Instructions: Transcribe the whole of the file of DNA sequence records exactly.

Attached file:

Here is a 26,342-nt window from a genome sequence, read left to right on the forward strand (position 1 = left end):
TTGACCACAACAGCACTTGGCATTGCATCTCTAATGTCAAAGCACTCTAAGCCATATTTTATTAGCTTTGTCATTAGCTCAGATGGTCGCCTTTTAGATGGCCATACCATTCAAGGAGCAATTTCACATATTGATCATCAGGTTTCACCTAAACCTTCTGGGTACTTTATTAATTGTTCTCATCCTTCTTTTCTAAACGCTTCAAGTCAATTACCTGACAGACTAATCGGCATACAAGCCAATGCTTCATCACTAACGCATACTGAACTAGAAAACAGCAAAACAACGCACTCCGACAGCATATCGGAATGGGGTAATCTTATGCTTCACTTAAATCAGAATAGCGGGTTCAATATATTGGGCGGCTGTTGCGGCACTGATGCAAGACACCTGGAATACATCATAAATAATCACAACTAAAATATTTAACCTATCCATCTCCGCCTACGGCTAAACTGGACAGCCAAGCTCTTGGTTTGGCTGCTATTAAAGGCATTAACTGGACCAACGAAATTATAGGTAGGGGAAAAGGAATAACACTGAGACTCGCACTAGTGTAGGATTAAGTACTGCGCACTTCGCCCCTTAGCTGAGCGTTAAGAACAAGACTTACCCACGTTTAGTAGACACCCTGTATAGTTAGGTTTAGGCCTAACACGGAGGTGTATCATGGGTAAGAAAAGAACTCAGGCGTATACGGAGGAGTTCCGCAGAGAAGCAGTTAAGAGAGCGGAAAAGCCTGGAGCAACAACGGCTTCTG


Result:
Here is a 26,342-nt window from a genome sequence, read left to right on the forward strand (position 1 = left end):
TTGACCACAACAGCACTTGGCATTGCATCTCTAATGTCAAAGCACTCTAAGCCATATTTTATTAGCTTTGTCATTAGCTCAGATGGTCGCCTTTTAGATGGCCATACCATTCAAGGAGCAATTTCACATATTGATCATCAGGTTTCACCTAAACCTTCTGGGTACTTTATTAATTGTTCTCATCCTTCTTTTCTAAACGCTTCAAGTCAATTACCTGACAGACTAATCGGCATACAAGCCAATGCTTCATCACTAACGCATACTGAACTAGAAAACAGCAAAACAACGCACTCCGACAGCATATCGGAATGGGGTAATCTTATGCTTCACTTAAATCAGAATAGCGGGTTCAATATATTGGGCGGCTGTTGCGGCACTGATGCAAGACACCTGGAATACATCATAAATAATCACAACTAAAATATTTAACCTATCCATCTCCGCCTACGGCTAAACTGGACAGCCAAGCTCTTGGTTTGGCTGCTATTAAAGGCATTAACTGGACCAACGAAATTATAGGTAGGGGAAAAGGAATAACACTGAGACTCGCACTAGTGTAGGATTAAGTACTGCGCACTTCGCCCCTTAGCTGAGCGTTAAGAACAAGACTTACCCACGTTTAGTAGACACCCTGTATAGTTAGGTTTAGGCCTAACACGGAGGTGTATCATGGGTAAGAAAAGAACTCAGGCGTATACGGAGGAGTTCCGCAGAGAAGCAGTTAAGAGAGCGGAAAAGCCTGGAGCAACAACGGCTTCTG